Sri Lanka is blessed with vast deposits of ilmenite with titanium dioxide content in the region of 50%, which is much higher than the content available in several other countries such as Australia, Norway and Quebec (Canada) Titanium dioxide is a very valuable white pigment used in the paint , plastic and other industries and the present global demand is around 4.5 million tonnes per annum. The demand is steadily going up at 3% to 4% per annum internationally. There is strong case for setting up 50,000 tonnes per anuum of titanium dioxide project based on ilmenite that would call for investment of around Rs. 600 crores (Indian rupees). To supply the chlorine requirement for the project, a caustic soda//chlorine project should also be set up that would call for an investment of Rs. 200 crores (Indian rupees). If an imaginative package would be prepared by the Sri Lankan government , enthusiastic overseas investment in this significant project would come forth. This project would provide direct and indirect employment to atleast 5000 persons and spur all round industrial activities in the related engineering fields such as civil, mechanical, electrical, electronics and instrumentation.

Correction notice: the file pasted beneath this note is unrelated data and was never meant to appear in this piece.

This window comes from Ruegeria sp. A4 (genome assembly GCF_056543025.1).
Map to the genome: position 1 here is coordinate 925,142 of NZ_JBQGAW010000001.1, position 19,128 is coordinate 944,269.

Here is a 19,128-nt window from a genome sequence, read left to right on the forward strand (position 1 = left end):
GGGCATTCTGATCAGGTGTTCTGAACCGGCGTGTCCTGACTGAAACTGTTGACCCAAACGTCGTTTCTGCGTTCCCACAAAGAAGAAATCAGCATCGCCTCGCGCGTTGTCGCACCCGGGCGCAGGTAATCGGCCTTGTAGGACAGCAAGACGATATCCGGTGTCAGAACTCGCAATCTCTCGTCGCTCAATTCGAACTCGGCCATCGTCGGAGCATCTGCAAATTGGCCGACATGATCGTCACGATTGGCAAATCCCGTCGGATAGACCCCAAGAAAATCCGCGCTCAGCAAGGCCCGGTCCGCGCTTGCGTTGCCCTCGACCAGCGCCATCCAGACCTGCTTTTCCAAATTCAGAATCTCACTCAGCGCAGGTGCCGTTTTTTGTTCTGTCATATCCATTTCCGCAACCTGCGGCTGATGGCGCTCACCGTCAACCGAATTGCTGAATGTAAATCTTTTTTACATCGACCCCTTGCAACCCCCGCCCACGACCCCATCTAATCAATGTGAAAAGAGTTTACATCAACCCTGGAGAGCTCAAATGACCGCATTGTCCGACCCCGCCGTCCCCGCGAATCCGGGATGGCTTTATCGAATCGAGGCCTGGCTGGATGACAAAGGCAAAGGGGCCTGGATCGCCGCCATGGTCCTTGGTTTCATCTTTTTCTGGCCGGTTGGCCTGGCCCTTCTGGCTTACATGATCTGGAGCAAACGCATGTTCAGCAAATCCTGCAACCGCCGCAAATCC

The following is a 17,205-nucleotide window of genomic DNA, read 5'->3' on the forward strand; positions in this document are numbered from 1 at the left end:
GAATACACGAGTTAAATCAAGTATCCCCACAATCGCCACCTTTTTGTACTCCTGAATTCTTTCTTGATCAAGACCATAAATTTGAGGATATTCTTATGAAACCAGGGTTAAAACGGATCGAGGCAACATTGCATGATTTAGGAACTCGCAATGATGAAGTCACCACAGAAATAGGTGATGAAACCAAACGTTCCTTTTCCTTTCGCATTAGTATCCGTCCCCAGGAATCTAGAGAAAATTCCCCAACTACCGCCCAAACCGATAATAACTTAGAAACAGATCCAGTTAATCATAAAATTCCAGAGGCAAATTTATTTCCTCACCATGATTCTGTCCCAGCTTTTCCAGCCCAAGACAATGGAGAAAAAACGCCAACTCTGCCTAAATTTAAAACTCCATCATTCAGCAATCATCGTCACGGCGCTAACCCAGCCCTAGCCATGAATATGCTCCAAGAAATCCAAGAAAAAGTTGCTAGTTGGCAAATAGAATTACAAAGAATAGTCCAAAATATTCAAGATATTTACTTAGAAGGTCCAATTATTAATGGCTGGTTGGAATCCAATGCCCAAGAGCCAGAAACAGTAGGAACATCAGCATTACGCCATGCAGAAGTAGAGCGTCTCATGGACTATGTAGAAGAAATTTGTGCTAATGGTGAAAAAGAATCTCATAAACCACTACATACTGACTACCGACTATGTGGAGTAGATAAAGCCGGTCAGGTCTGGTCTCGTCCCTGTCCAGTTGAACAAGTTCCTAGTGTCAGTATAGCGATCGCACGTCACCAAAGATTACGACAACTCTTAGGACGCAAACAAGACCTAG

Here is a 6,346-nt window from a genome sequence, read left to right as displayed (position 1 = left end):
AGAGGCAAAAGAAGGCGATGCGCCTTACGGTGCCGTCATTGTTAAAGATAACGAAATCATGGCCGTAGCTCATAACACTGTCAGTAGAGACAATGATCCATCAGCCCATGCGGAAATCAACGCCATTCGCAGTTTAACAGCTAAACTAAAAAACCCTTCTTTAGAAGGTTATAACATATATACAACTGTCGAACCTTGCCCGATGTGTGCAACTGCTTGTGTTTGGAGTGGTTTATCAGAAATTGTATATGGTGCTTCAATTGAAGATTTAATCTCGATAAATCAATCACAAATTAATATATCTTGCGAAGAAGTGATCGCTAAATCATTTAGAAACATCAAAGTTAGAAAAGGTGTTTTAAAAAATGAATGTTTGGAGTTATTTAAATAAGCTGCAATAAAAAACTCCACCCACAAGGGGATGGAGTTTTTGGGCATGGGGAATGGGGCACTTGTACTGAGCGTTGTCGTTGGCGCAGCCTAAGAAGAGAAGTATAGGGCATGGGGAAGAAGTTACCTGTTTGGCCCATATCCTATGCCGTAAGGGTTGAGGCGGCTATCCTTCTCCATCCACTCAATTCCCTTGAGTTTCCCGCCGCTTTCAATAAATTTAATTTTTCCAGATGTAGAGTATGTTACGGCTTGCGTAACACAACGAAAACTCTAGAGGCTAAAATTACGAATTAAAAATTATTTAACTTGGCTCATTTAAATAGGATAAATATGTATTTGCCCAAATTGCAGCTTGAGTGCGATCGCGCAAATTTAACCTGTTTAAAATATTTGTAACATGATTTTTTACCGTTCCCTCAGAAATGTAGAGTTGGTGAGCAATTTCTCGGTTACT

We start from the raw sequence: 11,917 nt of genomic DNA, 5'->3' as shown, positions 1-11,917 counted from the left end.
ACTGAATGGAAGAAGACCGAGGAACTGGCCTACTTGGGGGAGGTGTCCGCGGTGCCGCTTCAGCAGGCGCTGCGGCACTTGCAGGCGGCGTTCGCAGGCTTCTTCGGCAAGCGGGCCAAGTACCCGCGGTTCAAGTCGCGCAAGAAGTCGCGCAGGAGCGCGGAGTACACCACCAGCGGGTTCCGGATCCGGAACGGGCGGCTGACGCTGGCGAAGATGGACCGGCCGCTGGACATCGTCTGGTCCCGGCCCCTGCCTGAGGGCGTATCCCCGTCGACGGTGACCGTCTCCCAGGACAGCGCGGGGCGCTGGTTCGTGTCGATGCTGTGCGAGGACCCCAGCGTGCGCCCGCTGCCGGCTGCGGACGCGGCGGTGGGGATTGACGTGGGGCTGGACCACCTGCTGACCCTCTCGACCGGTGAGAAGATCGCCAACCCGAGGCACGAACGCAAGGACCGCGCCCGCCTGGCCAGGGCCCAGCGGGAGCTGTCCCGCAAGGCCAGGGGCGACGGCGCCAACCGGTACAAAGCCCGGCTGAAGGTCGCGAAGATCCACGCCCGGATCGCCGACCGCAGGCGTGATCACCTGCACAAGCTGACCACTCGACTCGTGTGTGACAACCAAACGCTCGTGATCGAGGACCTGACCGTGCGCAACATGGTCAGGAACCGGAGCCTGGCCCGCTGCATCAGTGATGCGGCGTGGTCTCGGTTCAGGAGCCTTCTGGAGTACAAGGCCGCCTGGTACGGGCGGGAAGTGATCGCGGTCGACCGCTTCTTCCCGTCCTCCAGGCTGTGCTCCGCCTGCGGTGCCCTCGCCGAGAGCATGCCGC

Integrated herbal project:

In recent times, huge development efforts are being made around the world to prepare drugs and cosmetic products from natural herbs which are eco friendly and non synthetic. Countries like Sri Lanka have enormous traditional knowledge with regard to the cultivation and growth of herbs and natural native medicines made out of them and used for centuries by the citizens. There are scope for promoting many herbs in Sri Lanka such as Ashwagandha , Aloe vera, Stevia and others. What is required is an integrated herbal development programme that has to be launched by the Sri Lankan government that would involve promotion of cultivation, extraction of active ingredients , certification and application development efforts. Such projects would not only promote huge employment opportunities in the agricultural field but also contribute to the growth of bio technology and bio pharmaceutical industry in the country.